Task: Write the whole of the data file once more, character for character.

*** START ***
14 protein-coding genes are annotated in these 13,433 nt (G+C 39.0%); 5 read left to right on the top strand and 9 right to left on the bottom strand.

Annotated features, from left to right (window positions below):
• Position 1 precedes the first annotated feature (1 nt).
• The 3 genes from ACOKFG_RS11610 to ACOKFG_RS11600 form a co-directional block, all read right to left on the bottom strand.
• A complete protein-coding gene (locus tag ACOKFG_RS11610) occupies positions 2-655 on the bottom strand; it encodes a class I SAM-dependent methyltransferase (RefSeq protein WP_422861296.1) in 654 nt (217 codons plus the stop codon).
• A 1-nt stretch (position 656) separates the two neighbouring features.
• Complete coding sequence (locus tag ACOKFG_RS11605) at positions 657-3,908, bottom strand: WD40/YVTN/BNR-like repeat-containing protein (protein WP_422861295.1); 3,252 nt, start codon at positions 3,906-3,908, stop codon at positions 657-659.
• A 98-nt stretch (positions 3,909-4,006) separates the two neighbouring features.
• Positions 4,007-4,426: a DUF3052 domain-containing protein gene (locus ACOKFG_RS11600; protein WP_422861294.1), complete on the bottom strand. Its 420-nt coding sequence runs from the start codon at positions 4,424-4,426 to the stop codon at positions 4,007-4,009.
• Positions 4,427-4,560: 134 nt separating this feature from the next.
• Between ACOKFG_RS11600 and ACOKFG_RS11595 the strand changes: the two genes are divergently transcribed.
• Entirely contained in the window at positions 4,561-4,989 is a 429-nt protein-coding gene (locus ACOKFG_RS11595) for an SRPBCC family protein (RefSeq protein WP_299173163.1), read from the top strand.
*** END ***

14 protein-coding genes are annotated in these 13,433 nt (G+C 39.0%); 5 read left to right on the top strand and 9 right to left on the bottom strand.

Annotated features, from left to right (window positions below):
• Position 1 precedes the first annotated feature (1 nt).
• The 3 genes from ACOKFG_RS11610 to ACOKFG_RS11600 form a co-directional block, all read right to left on the bottom strand.
• A complete protein-coding gene (locus tag ACOKFG_RS11610) occupies positions 2-655 on the bottom strand; it encodes a class I SAM-dependent methyltransferase (RefSeq protein WP_422861296.1) in 654 nt (217 codons plus the stop codon).
• A 1-nt stretch (position 656) separates the two neighbouring features.
• Complete coding sequence (locus tag ACOKFG_RS11605) at positions 657-3,908, bottom strand: WD40/YVTN/BNR-like repeat-containing protein (protein WP_422861295.1); 3,252 nt, start codon at positions 3,906-3,908, stop codon at positions 657-659.
• A 98-nt stretch (positions 3,909-4,006) separates the two neighbouring features.
• Positions 4,007-4,426: a DUF3052 domain-containing protein gene (locus ACOKFG_RS11600; protein WP_422861294.1), complete on the bottom strand. Its 420-nt coding sequence runs from the start codon at positions 4,424-4,426 to the stop codon at positions 4,007-4,009.
• Positions 4,427-4,560: 134 nt separating this feature from the next.
• Between ACOKFG_RS11600 and ACOKFG_RS11595 the strand changes: the two genes are divergently transcribed.
• Entirely contained in the window at positions 4,561-4,989 is a 429-nt protein-coding gene (locus ACOKFG_RS11595) for an SRPBCC family protein (RefSeq protein WP_299173163.1), read from the top strand.